2) “Play or Pay” is still in play. The Affordable Care Act (ACA)’s “play or pay” penalties are still in place, so Applicable Large Employers are required to offer affordable, minimum value health insurance to eligible employees or pay a penalty. The current administration has suggested that they will reduce the penalties to $0 retroactive to 2016, but that has not happened yet. The 1094/1095 reporting requirements also remain in place. There has been some recent talk that penalty notices for 2015 and 2016 may be going out soon, perhaps first to the employers who have the largest penalty assessments.†  However, the Internal Revenue Service is also significantly understaffed so the availability of resources to enforce these penalties remains in doubt. Applicable Large Employers should continue to assess their play or pay options, track employee hours and offers of coverage, and complete 1094/1095 reporting for 2017. They should also address any penalty notifications from the IRS in a timely manner.

3) If there are no penalties, revenue has to come from another source. The extremely unpopular revenue-generating pieces of the ACA, including the individual mandate, the employer mandate, and the Cadillac Tax (currently delayed to 2020) are likely to be cut from the new AHCA, but that would create a shortfall in revenue that would need to made up elsewhere. The employer exclusion is a popular target in current discussions – this is the tax benefit that allows employer contributions to health insurance to be considered separate from employee income. If the employer exclusion is capped or eliminated, it will effectively increase taxes on the approximately 50% of U.S. residents who receive health insurance through their employers, and deliver a huge blow to the employer-sponsored health insurance system. Employers who offer health insurance as a benefit to attract and retain quality employees should be aware of the meaning and impact of capping or eliminating the employer exclusion.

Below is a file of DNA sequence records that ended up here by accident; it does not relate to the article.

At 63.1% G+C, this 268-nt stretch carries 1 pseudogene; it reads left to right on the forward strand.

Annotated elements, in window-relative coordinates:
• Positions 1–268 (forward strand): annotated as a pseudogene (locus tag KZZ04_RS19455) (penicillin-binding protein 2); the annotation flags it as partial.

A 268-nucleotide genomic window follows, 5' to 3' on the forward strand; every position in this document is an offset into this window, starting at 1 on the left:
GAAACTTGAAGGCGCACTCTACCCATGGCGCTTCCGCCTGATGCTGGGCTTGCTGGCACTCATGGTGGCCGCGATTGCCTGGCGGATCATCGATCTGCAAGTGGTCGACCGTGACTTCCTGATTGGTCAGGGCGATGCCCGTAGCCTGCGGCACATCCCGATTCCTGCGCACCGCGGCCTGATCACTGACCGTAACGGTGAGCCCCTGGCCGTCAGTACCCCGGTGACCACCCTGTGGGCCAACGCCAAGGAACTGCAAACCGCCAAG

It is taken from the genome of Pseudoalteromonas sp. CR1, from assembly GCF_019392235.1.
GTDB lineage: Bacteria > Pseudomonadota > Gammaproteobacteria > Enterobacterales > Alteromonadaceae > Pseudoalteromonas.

4) 2018 Health insurance renewals will be business as usual. Insurance carriers filed their health insurance plan designs and rates with the regulatory agencies (Department of Insurance and Department of Managed Health Care) for 2018, so any substantive changes to plans (for example, removing Essential Health Benefits) won’t happen until 2019. For employers offering coverage, this means business as usual for 2018 health insurance renewals. Expect increases to premiums to average 10-15%. Also expect lots of plan changes – some plans may be discontinued and participants will be mapped to new plans; benefits many change even if plan names remain the same; carriers may reduce networks and pharmacy benefits and increase deductibles and out of pocket maximums to keep premiums in check.

5) Cost-containment tools are gaining in popularity. As out of pocket costs continue to increase for health insurance participants, we will continue to see a move towards consumer-driven health care, where participants are encouraged to be more involved in the spending of their health care dollars. Health Savings Accounts (HSAs) are growing in popularity again, carriers are providing tools to promote transparency for comparison shopping, and alternative delivery systems like telehealth, nurse on call, minute clinics, free-standing urgent care centers, and even flat-fee house calls are gaining in popularity. Health Reimbursement Arrangements (HRAs), self-funding arrangements and cash-benefit policies can also be effective tools for cost containment. Employers should work with their health insurance brokers and other benefit advisers to assess the value of these tools in their current employee benefits programs.